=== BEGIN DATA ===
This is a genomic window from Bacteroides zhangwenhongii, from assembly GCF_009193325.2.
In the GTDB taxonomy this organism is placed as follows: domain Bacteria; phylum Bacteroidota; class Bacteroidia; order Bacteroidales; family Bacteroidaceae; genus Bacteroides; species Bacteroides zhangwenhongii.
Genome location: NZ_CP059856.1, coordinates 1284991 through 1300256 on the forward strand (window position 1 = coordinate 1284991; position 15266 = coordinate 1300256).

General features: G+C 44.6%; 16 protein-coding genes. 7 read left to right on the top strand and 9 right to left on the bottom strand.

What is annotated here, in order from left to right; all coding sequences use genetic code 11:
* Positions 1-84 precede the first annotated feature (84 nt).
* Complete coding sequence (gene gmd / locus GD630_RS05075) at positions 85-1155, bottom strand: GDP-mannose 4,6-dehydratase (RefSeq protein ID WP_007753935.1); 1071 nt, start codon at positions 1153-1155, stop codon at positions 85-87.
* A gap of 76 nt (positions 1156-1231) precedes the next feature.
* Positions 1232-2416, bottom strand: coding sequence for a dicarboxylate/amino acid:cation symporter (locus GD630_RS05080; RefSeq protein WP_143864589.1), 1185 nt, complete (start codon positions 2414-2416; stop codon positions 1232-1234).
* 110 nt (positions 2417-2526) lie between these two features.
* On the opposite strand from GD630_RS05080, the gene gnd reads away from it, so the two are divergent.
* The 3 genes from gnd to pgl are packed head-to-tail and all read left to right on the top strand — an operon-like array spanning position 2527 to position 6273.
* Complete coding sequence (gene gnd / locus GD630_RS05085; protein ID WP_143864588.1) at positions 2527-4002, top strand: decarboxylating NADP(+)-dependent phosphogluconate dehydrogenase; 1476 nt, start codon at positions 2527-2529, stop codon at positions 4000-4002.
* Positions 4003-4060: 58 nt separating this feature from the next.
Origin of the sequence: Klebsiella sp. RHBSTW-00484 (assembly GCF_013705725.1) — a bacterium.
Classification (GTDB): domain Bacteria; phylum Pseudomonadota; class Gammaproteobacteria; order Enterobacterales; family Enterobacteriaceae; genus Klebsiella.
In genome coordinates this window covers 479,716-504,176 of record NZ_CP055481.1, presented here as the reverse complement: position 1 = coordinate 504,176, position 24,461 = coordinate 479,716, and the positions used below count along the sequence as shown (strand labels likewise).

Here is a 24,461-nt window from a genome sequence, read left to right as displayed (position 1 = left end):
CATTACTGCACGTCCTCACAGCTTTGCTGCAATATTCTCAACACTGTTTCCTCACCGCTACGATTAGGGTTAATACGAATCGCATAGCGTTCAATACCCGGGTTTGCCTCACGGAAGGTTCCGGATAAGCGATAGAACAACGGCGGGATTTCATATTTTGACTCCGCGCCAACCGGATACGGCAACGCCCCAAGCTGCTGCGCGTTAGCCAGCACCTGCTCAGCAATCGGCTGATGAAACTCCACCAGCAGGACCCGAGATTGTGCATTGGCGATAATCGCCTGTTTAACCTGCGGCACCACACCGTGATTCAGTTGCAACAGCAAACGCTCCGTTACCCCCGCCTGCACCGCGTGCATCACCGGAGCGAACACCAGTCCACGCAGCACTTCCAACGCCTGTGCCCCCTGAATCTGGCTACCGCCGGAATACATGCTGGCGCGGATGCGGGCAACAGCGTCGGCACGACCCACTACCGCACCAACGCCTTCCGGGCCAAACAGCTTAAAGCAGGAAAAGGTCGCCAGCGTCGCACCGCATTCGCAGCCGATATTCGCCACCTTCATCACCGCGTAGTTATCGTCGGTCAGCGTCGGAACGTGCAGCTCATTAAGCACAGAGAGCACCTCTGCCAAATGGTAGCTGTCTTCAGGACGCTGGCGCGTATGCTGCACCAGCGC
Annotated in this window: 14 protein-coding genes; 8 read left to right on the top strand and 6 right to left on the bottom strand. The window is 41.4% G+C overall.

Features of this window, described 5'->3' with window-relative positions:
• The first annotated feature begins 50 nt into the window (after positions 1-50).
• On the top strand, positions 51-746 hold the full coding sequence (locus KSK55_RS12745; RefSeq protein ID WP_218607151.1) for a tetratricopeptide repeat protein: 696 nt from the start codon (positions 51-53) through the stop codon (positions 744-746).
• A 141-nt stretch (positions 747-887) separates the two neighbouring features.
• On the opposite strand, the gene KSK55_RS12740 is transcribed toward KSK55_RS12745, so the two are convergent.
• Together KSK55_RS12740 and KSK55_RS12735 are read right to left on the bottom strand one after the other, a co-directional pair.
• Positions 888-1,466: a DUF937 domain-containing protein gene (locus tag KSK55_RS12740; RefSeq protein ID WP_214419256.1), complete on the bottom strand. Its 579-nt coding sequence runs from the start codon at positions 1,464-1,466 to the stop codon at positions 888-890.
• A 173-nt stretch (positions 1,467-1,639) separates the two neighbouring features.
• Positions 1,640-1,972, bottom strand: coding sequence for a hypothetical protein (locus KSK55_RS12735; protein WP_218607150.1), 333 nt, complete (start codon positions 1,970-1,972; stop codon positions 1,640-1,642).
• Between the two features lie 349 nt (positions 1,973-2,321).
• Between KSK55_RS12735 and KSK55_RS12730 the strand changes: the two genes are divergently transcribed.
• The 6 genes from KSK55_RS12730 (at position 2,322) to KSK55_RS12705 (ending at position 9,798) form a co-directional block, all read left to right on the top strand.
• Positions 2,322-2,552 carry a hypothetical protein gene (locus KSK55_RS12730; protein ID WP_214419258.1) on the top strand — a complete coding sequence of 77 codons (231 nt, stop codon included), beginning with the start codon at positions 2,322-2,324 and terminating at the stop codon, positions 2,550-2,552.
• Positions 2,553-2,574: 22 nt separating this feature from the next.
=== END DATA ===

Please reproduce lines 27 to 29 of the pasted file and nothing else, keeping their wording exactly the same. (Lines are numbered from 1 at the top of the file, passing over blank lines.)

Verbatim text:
• Positions 888-1,466: a DUF937 domain-containing protein gene (locus tag KSK55_RS12740; RefSeq protein ID WP_214419256.1), complete on the bottom strand. Its 579-nt coding sequence runs from the start codon at positions 1,464-1,466 to the stop codon at positions 888-890.
• A 173-nt stretch (positions 1,467-1,639) separates the two neighbouring features.
• Positions 1,640-1,972, bottom strand: coding sequence for a hypothetical protein (locus KSK55_RS12735; protein WP_218607150.1), 333 nt, complete (start codon positions 1,970-1,972; stop codon positions 1,640-1,642).